A Visit to the Academy Museum of Motion Pictures
As a classic film fan I’ve always wondered at the lack of film museums in Los Angeles, the home of the entertainment industry. Sure there’s the quaint Hollywood Heritage Museum and the quirky Hollywood Museum but that’s not much for a place that’s been the film capital of the world for the past century. Now, it looks like things are starting to change with the addition of the Academy Museum of Motion Pictures which recently opened. I’ve been eager to check it out and, thanks to complimentary tickets, I finally visited during the Christmas break.
As the picture illustrates, the Academy Museum is connected with the Academy of Motion Picture Arts and Sciences, the folks behind the Oscars. For many years, there was a small gallery space at their headquarters in Beverly Hills and I visited many wonderful exhibits there. It was a lovely place to visit, but rather small, so the powers that be decided there should be an entire museum space to highlight the world of cinema. After years of work, the museum opened in late 2021 in the former May Company building on Wilshire Blvd. in the heart of the Miracle Mile.
The result is a 300,000 square foot campus that includes two theaters, a full service restaurant, an education center and four floors of gallery space. The highlight of the museum is the permanent exhibition, Stories of Cinema, which encompasses three floors.
As the title suggests, Stories of Cinema showcases the world of film and features several galleries devoted to different areas of the cinematic process. There are galleries devoted costumes, animation, casting, screenwriting, scoring, sound, the Oscars and so much more.
What’s especially unique about this exhibit is that, although it’s permanent, the objects on display are not. For example, the costumes and Oscar dresses will continually rotate and you may see new ones each time you visit.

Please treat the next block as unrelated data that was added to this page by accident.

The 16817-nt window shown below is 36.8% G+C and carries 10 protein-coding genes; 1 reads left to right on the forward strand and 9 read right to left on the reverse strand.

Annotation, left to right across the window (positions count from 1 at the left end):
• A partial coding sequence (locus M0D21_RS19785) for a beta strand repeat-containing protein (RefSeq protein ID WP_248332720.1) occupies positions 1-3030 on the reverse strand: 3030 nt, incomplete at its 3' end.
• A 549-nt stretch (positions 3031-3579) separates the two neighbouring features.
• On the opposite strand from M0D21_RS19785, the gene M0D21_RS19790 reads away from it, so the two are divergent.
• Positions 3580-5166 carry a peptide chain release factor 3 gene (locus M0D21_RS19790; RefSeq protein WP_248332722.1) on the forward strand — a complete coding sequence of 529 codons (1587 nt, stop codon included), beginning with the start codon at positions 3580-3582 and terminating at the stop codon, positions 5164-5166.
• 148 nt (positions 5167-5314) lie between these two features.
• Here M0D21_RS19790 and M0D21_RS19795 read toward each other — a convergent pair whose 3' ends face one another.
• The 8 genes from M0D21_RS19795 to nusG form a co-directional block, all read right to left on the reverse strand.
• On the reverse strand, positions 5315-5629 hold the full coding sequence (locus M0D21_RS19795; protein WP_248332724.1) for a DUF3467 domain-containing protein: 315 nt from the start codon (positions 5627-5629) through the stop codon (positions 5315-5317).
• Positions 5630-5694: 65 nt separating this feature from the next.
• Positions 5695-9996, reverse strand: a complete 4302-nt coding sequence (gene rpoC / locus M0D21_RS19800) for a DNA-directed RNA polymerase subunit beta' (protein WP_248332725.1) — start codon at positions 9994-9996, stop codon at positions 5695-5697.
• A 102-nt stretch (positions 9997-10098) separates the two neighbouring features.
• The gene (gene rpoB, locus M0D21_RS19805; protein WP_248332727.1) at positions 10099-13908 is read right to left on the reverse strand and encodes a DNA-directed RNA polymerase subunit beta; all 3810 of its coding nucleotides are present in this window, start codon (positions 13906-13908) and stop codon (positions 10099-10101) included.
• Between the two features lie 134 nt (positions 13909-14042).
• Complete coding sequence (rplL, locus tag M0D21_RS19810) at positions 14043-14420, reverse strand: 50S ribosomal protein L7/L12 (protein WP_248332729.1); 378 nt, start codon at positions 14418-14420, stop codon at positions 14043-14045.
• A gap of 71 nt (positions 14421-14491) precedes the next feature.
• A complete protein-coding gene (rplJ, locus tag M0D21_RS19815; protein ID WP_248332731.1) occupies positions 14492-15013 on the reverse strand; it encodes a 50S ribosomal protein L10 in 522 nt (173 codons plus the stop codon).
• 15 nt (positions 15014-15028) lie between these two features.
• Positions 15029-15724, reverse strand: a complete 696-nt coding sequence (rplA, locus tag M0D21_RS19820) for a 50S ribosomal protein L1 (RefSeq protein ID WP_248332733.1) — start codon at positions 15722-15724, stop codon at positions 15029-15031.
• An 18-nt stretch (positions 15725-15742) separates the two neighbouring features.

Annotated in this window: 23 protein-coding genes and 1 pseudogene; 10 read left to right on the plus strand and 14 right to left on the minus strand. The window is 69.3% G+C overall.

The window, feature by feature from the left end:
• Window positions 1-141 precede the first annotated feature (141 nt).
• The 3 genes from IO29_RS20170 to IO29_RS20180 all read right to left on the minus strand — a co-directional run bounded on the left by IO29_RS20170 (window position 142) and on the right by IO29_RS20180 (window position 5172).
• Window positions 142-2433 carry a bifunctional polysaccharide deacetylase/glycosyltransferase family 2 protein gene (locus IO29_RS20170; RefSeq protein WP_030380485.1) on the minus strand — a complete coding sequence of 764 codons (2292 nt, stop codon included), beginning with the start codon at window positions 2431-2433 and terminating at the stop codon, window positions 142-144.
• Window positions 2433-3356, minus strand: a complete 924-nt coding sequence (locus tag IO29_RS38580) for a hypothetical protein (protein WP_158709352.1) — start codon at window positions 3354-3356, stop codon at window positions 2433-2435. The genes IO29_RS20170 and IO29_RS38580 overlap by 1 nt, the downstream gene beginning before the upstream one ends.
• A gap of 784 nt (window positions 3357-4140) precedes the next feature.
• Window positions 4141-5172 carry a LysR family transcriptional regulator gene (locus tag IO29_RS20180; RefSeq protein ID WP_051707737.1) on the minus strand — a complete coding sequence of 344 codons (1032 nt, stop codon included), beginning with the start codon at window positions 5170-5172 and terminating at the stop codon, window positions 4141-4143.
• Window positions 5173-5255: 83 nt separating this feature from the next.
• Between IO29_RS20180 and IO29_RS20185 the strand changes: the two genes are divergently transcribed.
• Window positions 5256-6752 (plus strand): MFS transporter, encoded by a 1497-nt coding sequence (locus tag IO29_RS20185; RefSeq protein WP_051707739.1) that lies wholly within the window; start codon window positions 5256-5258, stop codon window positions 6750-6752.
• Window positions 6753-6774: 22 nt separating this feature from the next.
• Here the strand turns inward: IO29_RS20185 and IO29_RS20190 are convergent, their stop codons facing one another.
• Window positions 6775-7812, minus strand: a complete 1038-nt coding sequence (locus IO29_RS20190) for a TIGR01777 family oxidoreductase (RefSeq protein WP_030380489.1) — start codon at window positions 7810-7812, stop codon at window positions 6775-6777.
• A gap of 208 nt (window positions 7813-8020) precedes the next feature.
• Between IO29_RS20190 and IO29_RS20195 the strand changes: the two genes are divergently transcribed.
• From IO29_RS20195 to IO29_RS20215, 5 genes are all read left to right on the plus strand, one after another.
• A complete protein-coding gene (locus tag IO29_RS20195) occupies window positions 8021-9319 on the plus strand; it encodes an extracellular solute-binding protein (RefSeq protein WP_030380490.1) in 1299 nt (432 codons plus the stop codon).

In addition, it includes a sub-exhibition called The Art of Moviemaking which focuses on the history of a specific film. Currently on display through 2024 are objects from The Godfather series which provide an in depth look at the seminal films.
The exhibition is so detailed and engrossing that it took a good two hours to go through it and I’m convinced I still missed things. Some of my favorite pieces were a model from the Wallace and Gromit films, Harold Lloyd‘s makeup case, a costume sketch for Calamity Jane and the typewriter which was used to write the screenplay for Psycho.
In addition to Stories of Cinema there’s also an multi-story exhibit called Backdrop: An Invisible Art which showcases the Mount Rushmore canvas from North by Northwest and…
The Path to Cinema: Highlights from the Richard Balzer Collection which features pre-film forms of entertainment. This exhibition came as an utter surprise to me and I found myself enamored by the beautiful magic lanterns, praxinoscopes, and zoetropes on display. This exhibition alone would make me a return visitor as each and every object is beautiful and utterly fascinating.
If these galleries weren’t enough to entertain you, the top floor of the museum is devoted to rotating exhibitions and currently on display is Regeneration: Black Cinema 1898–1971 devoted to the black experience in film. This was another wonderful exhibit which showcased artifacts from historic African American films, some of which I already love and others which I now really want to see.
My first visit to the Academy Museum of Motion Pictures was overwhelming in a good way. I saw so many interesting objects and learned so much about cinema yet left abuzz with the desire to see and learn more. It’s just as a museum should be and a wonderful addition to LA’s cultural landscape. Hopefully, this marks the start of a film culture renaissance and one day the area will be awash with institutions devoted to its history and preservation.